verb (used with object), swin·gled, swin·gling.
Origin of swingle1
Definition for swingle (2 of 2)
Examples from the Web for swingle
To keep the latter in check, Captain Swingle and his howitzers were employed night and day.By-Ways of War|James Jeffrey Roche
Dey had a stick called a swingle stick, made kinder like a sword.
Fire Chief Swingle sent notice to the managers that all aisles must be kept cleared.Chicago's Awful Theater Horror|Various
Two stout sticks, the handstaff and the swingle, attached to each other by a strong band of gut, constitute its simple mechanism.A Cotswold Village|J. Arthur Gibbs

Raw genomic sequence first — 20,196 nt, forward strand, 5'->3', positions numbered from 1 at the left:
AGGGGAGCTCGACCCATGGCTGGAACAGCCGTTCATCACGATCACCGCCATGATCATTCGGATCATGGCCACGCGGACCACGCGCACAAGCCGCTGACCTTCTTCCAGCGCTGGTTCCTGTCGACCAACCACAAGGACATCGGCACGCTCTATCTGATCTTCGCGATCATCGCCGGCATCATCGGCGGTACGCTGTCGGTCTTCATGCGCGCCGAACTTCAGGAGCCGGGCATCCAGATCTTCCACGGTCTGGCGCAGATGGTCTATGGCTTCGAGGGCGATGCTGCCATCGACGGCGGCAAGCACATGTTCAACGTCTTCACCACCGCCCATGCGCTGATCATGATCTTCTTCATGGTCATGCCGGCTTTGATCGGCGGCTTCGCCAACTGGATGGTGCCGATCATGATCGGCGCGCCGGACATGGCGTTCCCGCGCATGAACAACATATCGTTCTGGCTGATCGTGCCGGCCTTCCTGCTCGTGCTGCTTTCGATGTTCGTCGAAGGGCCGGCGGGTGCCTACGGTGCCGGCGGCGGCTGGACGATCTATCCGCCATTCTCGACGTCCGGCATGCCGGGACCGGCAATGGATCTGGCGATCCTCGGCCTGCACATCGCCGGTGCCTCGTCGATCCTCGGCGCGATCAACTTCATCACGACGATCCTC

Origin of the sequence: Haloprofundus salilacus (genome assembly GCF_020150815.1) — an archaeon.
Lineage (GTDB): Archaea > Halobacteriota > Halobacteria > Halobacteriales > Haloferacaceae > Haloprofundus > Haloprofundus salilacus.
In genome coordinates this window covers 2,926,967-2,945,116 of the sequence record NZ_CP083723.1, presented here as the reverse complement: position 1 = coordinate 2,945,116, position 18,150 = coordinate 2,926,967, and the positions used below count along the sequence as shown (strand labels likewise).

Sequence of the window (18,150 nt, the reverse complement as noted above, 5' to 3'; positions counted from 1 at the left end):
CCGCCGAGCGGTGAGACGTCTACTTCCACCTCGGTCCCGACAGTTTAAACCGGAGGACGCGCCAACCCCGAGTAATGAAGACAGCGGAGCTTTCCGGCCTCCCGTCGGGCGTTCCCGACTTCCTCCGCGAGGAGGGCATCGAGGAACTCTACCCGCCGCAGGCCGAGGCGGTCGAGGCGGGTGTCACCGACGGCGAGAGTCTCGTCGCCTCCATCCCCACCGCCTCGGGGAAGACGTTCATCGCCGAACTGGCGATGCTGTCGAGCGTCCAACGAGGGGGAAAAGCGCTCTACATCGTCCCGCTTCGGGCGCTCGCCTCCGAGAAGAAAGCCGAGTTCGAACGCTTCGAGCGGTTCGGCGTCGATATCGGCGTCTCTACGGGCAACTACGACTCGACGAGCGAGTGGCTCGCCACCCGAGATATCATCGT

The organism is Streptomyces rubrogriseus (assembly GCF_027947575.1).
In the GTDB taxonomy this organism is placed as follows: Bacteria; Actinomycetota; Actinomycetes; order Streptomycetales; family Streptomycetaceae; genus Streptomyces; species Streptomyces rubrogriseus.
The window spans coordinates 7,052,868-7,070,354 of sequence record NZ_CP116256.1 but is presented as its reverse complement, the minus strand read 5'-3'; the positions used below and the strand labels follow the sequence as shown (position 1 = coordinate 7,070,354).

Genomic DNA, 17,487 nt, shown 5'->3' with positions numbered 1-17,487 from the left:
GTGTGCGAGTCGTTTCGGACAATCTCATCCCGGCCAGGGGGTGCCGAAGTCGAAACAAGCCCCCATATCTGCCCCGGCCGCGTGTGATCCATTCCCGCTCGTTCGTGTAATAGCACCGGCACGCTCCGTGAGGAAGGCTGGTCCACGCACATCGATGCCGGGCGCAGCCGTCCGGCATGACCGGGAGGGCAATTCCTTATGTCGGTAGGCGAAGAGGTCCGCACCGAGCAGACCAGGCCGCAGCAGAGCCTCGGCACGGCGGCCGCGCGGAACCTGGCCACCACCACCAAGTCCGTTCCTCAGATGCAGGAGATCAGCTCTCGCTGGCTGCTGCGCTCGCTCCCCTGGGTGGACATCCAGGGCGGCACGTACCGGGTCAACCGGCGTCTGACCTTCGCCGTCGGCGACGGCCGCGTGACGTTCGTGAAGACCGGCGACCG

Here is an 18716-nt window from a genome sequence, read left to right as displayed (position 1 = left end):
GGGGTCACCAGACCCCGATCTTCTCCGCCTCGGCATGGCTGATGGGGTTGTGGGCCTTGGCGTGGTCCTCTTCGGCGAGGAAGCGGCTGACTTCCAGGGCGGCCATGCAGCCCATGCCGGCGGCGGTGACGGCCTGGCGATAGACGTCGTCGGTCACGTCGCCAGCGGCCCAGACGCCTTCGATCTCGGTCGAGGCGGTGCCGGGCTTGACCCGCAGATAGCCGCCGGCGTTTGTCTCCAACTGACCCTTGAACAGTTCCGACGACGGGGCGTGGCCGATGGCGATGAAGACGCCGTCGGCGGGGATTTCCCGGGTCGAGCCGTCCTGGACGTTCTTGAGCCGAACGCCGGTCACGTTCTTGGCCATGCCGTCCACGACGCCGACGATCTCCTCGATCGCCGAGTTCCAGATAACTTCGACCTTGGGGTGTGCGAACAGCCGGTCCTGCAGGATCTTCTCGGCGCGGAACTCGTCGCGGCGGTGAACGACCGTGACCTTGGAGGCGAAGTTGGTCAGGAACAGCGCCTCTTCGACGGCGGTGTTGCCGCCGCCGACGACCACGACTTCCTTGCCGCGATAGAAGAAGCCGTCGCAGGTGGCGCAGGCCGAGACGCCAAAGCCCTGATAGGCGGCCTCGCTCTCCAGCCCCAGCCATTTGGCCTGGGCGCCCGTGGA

A man could swingle forty pounds of flax a day, but it was hard work.Home Life in Colonial Days|Alice Morse Earle
British Dictionary definitions for swingle
Word Origin for swingle
Word Origin and History for swingle
"instrument for beating flax," early 14c., from Middle Dutch swinghel "swingle for flax," cognate with Old English swingel "beating, stick to beat," from swingan "to beat, strike, whip" (see swing (v.)) + instrumental suffix -le. Or perhaps directly from the Old English word, with narrowing of sense.